Milling Cypress for a Deck

      Advice on how to process Cypress timber for use on an outdoor deck. July 30, 2009

Question
A customer has asked me to build an outdoor deck with small stair with handrails. A local sawyer has a large quantity of clear cypress cants that have been air drying for a year or so. I am thinking of re-sawing them to 8/4 and using untreated for deck, treads and railing. This will see light residential use. How well will cypress weather? Is there any advantage to planing it rather than leaving rough?

Forum Responses
(Architectural Woodworking Forum)
From contributor N:
Well cypress is a pretty nice material and I have seen it hold up near a 100 years as a siding, I have not seen it in any deck older than 15-20 years or so, possibly itís not the best decking material. I would be cautious to use the wood in the rough and not planed. For one planing the lumber does slightly close the grain, a rough board absorbs much more water than a planed board. Two, I would hesitate to walk barefoot on a rough deck. And in the rough is going to weather faster and more than likely crack and splinter faster. For a railing I think it would be totally acceptable.



From the original questioner:
Thank you for your comments. Good points about planing to reduce water absorption potential. I should add that this cypress appears to be old growth - very clear and mostly 20 or more growth rings per inch of growth. The cants are boxed around the heart and are virtually all heartwood. (I am aware that second growth does not have the same decay resistance as old growth.)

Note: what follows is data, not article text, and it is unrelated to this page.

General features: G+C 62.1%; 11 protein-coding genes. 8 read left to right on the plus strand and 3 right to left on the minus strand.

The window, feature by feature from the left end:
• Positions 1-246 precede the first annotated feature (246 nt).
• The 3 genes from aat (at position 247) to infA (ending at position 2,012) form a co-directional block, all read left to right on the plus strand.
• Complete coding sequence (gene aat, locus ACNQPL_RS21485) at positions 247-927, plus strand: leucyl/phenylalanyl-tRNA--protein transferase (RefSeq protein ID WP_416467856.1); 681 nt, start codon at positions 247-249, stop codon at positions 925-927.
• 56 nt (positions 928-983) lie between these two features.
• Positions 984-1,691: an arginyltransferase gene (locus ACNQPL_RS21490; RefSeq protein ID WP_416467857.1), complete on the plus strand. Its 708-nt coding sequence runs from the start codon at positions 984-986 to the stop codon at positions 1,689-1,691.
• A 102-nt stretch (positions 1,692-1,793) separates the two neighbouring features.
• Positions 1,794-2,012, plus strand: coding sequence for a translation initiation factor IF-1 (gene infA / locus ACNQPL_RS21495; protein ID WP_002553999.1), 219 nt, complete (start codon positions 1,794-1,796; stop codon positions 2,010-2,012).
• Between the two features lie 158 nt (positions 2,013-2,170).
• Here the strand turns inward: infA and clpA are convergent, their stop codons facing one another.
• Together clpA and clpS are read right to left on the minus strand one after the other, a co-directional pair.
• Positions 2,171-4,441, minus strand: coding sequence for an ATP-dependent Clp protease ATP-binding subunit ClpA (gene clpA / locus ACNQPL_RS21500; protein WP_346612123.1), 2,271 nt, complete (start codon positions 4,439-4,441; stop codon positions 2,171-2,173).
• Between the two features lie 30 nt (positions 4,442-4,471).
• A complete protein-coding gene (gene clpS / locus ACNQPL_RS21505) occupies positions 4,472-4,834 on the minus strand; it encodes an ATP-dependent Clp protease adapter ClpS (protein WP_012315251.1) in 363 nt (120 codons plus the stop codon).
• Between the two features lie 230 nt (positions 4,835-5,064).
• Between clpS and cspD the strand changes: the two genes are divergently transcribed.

For once, I have plenty of time for this job so I'm thinking of getting the material and re-sawing to rough dimension and letting it air dry for 6-10 months in an environment that approximates its final location. I will plane to final dimension as I build the assembly. The price is excellent ($700/1000 bf) so I can saw and plane for extra large dimensions, say 12/4 on stair treads and solid 16/4 on railing posts, etc.



From contributor C:
Cypress tends to produce false growth rings so aging it by growth rings is not accurate.



Would you like to add information to this article?
Interested in writing or submitting an article?
Have a question about this article?


Have you reviewed the related Knowledge Base areas below?
  • KnowledgeBase: Knowledge Base

  • KnowledgeBase: Primary Processing

  • KnowledgeBase: Primary Processing: General


    Would you like to add information to this article? ... Click Here

    If you have a question regarding a Knowledge Base article, your best chance at uncovering an answer is to search the entire Knowledge Base for related articles or to post your question at the appropriate WOODWEB Forum. Before posting your message, be sure to
    review our Forum Guidelines.

    Questions entered in the Knowledge Base Article comment form will not generate responses! A list of WOODWEB Forums can be found at WOODWEB's Site Map.

    When you post your question at the Forum, be sure to include references to the Knowledge Base article that inspired your question. The more information you provide with your question, the better your chances are of receiving responses.

    Return to beginning of article.



    Refer a Friend || Read This Important Information || Site Map || Privacy Policy || Site User Agreement

    Letters, questions or comments? E-Mail us and let us know what you think. Be sure to review our Frequently Asked Questions page.

    Contact us to discuss advertising or to report problems with this site.

    To report a problem, send an e-mail to our Webmaster

    Copyright © 1996-2018 - WOODWEB ® Inc.
    All rights reserved. No part of this publication may be reproduced in any manner without permission of the Editor.
    Review WOODWEB's Copyright Policy.

    The editors, writers, and staff at WOODWEB try to promote safe practices. What is safe for one woodworker under certain conditions may not be safe for others in different circumstances. Readers should undertake the use of materials and methods discussed at WOODWEB after considerate evaluation, and at their own risk.

    WOODWEB, Inc.
    335 Bedell Road
    Montrose, PA 18801

    Contact WOODWEB











  • WOODWEB - the leading resource for professional woodworkers


      Home » Knowledge Base » Knowledge Base Article